Jesus-like Love (Part 3)

Bob Roane Counseling, Service, Wise living

My command is this: Love each other as I have loved you. Greater love has no one than this: to lay down one’s life for one’s friends. You are my friends if you do what I command. (John 15:12-14)

Max Dunn (1922-2017) was a retired executive and a committed Christ-follower. I never met Max, but what I’ve read tells me that he practiced Christ’s love commandment. Into his nineties, Max volunteered to provide transformative counseling for men at a Salvation Army rehabilitation center in California. Max dealt with addicts, giving them his undivided attention, counseling, mentoring, and intercessory prayer. Max cared deeply about the men he served and was deeply invested in their successful recovery. Out of his own life experience and heart for ministry, God used Max to bless men from very difficult backgrounds. Max helped the addicts turn to Christ from idols to serve the living and true God and to watch and wait for the return of Jesus, our Redeemer and Rescuer.

Drawing on 1 Corinthians 13 (the Bible’s “Love Chapter”) this continues our series on “Jesus-like Love.” I number headings for ease of discussion. If you missed them, you can read Part 1 and Part 2 here.

5. Jesus-like Love Is Not Proud, Arrogant, or Puffed Up.

Proverbs chapter 6 lists seven things that the Lord hates and proud eyes tops the list.1 Pride is an attitude that makes us overestimate our self and discount others. Being puffed up is thinking more highly of our self than we ought.2 Humble love acknowledges that God’s providence and help is the source of all our accomplishments, skills, brains, and beauty. How can we ever be conceited when we understand that everything worthwhile in our life is God’s gift to us? Thankfulness cures pride; we can’t practice both at the same time. Grateful people find much that unites them and arrogant people find that everything divides them.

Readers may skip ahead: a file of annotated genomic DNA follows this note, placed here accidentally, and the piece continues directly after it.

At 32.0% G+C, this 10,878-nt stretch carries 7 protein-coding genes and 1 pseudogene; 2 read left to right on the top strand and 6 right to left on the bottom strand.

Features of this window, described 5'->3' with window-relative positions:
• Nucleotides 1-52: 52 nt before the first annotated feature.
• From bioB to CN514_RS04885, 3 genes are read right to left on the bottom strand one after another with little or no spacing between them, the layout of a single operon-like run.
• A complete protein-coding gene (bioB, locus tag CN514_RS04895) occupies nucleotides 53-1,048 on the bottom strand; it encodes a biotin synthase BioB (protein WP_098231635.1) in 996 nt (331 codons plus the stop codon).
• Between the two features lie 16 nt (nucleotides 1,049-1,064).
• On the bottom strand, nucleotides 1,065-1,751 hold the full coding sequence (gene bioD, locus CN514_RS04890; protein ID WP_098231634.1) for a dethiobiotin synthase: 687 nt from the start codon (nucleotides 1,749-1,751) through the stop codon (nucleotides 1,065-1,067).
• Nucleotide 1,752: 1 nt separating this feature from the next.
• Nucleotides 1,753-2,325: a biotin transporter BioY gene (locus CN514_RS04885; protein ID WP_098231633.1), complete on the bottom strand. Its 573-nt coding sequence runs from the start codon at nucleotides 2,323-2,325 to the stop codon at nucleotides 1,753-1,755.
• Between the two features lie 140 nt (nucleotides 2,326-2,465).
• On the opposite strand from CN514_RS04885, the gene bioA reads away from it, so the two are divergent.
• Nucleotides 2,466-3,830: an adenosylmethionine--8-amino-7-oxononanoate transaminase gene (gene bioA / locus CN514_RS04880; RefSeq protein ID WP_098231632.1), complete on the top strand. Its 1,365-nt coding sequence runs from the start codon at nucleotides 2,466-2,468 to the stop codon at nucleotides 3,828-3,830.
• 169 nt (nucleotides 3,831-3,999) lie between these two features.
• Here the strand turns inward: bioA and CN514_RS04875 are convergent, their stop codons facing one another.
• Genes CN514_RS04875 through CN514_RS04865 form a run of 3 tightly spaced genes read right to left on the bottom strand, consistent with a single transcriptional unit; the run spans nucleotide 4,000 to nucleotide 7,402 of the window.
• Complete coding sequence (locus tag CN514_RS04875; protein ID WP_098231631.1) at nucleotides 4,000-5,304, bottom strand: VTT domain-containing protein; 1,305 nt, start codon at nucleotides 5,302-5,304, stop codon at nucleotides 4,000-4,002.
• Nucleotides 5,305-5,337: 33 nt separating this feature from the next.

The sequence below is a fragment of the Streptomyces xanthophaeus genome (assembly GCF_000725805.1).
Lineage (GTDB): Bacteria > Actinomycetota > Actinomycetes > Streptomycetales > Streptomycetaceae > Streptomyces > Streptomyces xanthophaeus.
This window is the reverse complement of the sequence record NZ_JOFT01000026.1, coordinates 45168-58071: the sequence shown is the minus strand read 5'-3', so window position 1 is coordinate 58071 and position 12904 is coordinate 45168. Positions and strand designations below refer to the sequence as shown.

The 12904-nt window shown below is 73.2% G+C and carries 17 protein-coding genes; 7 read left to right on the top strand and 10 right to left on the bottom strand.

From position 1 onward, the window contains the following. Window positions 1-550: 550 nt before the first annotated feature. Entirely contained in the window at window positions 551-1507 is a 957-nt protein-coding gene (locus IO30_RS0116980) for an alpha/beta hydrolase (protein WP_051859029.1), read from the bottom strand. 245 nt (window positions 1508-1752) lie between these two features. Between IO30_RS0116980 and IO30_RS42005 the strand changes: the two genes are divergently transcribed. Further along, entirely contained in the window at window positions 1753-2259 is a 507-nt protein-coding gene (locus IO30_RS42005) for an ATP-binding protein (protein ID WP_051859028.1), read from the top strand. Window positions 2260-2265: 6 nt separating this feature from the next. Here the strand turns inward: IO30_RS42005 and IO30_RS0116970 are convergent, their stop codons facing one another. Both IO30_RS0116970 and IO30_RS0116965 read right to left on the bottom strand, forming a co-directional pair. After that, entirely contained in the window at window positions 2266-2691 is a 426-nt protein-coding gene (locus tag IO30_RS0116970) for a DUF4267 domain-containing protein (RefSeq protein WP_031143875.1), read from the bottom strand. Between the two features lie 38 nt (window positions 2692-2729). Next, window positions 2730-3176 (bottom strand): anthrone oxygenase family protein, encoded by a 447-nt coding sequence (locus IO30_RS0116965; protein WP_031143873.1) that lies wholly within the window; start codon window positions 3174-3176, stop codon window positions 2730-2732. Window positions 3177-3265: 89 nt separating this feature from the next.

Helen Roseveare (1925-2016) was a medical missionary in Africa who learned Christ-like humility. Helen was the only doctor in a hospital, with constant interruptions and shortages of medicines and supplies. She was getting edgy and irritable with everyone around her. So one of the African pastors wanted Helen to have a little retreat, two days of silence and solitude to pray and to be alone with the Lord until her attitude was adjusted by God. For the first day and a half Helen struggled. She prayed, but her prayers seemed to bounce off the ceiling. On the second night, she confessed to the pastor that she was stuck. He drew a long straight line on the ground. He said, “Here is the problem, Helen. There is too much ‘I’ in your service. Ask the Lord to cross out the ‘I’ and make you more like Christ.” Now the pastor drew a cross in the dirt and Helen remembered Jesus’ love commandment. She realized the privilege of helping others, releasing her ego, and letting go of “I.” The stairway to ministry is not going up an elegant staircase, but a back stairwell that leads down to the servants’ quarters.3

Christ says: Whoever wants to be my disciple must deny themselves and take up their cross daily and follow me. For whoever wants to save their life will lose it, but whoever loses their life for me will save it. What good is it for someone to gain the whole world [advantages, affluence, education, opportunities, privileges, success], and yet lose or forfeit their very self?4